WATCH: Worker Stops Giant Roller Coaster, Climbs To Top To Confiscate Phone

Photo: Getty Images

Roller coasters can be very dangerous with their sky-scraping heights and breakneck speeds. However, thanks to stringent safety measures, thrill-seekers don't have to worry much on the rides, that is, assuming everyone follows the rules. If those rules are broken, riders are put in jeopardy, and that's why an observant employee recently stopped a roller coaster just before it peaked on a 200-foot-high climb to confiscate a phone from a rider who was using it when they weren't supposed to be.

It went down at Ohio's Cedar Point amusement park on their Magnum XL-200 coaster. When the ride first opened in 1989, it was the tallest, fastest and steepest complete-circuit roller coaster in the world - and the first to top 200 feet. That means the worker had quite a trek ahead of him to reach the cars and take away the phone. It was all caught on film by another amusement park-goer who witnessed what was happening. He shared it on TikTok with the caption, "They stopped the ride roller-coaster to take someone's phone."

While the phone-user's selfish actions extended the wait time for everyone in line and made for an uncomfortable wait in the hot sun for all the other riders, it must've been especially annoying to the poor worker who had to climb up to grab the device. Commenters on the video felt for him, writing things like, "I would have a panic attack walking down," "That guy just maxed his stair count," "Well, he had his leg day 😳," and, "He is the bravest man on Earth that would go up on the roller coaster walking like that I could never do that." Others were shocked at how he would fearlessly lean into the railing so high above the ground, "Na is bro leaning on the rail😭," and, "He’s just leaning like nothing 😳."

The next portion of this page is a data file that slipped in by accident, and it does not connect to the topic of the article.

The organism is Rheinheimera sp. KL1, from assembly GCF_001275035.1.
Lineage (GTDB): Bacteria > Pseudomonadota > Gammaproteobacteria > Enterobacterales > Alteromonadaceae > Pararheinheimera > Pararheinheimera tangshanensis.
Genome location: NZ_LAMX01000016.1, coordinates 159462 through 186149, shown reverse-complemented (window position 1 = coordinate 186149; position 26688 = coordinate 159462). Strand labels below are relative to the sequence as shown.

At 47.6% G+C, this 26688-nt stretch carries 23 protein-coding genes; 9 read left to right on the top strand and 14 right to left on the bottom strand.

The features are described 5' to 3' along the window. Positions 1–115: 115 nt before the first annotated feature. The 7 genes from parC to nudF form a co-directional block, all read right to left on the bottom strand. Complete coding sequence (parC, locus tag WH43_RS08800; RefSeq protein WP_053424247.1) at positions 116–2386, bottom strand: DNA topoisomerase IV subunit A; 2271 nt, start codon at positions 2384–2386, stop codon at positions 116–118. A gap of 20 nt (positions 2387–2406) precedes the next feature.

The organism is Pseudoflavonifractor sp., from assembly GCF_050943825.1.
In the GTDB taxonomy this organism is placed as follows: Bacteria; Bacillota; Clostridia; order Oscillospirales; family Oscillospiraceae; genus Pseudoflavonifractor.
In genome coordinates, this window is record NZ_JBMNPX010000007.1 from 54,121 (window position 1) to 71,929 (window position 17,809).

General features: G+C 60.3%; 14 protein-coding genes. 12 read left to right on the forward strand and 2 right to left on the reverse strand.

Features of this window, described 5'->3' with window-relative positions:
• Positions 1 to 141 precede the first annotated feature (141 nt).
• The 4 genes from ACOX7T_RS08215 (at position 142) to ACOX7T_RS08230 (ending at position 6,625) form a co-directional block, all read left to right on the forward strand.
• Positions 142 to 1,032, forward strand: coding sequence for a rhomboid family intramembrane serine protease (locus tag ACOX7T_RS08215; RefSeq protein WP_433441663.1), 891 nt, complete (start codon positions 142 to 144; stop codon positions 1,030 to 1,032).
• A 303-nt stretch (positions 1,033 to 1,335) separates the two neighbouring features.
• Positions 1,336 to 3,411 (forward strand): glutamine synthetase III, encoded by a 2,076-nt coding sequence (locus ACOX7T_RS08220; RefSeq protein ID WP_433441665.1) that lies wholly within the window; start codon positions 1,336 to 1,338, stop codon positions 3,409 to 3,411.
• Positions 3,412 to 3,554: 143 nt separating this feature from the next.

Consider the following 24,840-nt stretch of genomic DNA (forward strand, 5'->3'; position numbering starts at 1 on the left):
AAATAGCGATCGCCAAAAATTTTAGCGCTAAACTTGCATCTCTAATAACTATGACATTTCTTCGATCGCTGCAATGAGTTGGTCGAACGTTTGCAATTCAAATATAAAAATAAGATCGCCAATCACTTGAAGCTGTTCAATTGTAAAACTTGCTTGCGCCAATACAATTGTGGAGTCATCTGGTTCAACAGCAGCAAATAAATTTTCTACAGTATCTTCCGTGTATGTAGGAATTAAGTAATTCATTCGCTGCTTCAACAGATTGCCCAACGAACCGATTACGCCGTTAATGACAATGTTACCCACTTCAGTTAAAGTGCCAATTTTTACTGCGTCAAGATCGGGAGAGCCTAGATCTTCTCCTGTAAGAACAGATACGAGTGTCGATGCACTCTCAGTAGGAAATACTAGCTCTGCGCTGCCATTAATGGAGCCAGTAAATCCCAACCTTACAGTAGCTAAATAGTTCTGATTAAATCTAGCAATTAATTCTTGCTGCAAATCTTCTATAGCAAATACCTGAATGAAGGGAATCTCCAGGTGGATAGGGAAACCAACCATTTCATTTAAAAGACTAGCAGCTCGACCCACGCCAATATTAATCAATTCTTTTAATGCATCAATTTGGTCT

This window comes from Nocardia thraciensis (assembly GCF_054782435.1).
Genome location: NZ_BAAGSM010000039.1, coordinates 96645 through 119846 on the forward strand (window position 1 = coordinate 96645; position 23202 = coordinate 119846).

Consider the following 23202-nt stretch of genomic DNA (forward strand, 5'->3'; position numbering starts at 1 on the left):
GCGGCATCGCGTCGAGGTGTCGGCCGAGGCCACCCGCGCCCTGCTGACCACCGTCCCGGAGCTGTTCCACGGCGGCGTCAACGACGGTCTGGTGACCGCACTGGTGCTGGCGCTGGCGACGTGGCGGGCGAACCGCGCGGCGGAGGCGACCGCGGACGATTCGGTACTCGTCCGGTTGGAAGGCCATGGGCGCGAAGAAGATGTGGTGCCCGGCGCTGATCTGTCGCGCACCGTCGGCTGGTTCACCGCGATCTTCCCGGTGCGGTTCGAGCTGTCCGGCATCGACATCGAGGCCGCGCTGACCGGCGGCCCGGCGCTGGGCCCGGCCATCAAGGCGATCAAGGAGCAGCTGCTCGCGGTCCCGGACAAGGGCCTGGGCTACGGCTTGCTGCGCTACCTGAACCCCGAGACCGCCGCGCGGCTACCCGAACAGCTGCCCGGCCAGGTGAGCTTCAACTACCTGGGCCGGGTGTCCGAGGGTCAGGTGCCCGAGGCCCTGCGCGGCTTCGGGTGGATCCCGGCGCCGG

No word on if the rider faced further punishment after the coaster made it back in, but the park makes sure to clearly state multiple times that using phones on rides is strictly prohibited. They also have cameras to ensure the rules are followed and when they aren't, these are the consequences.

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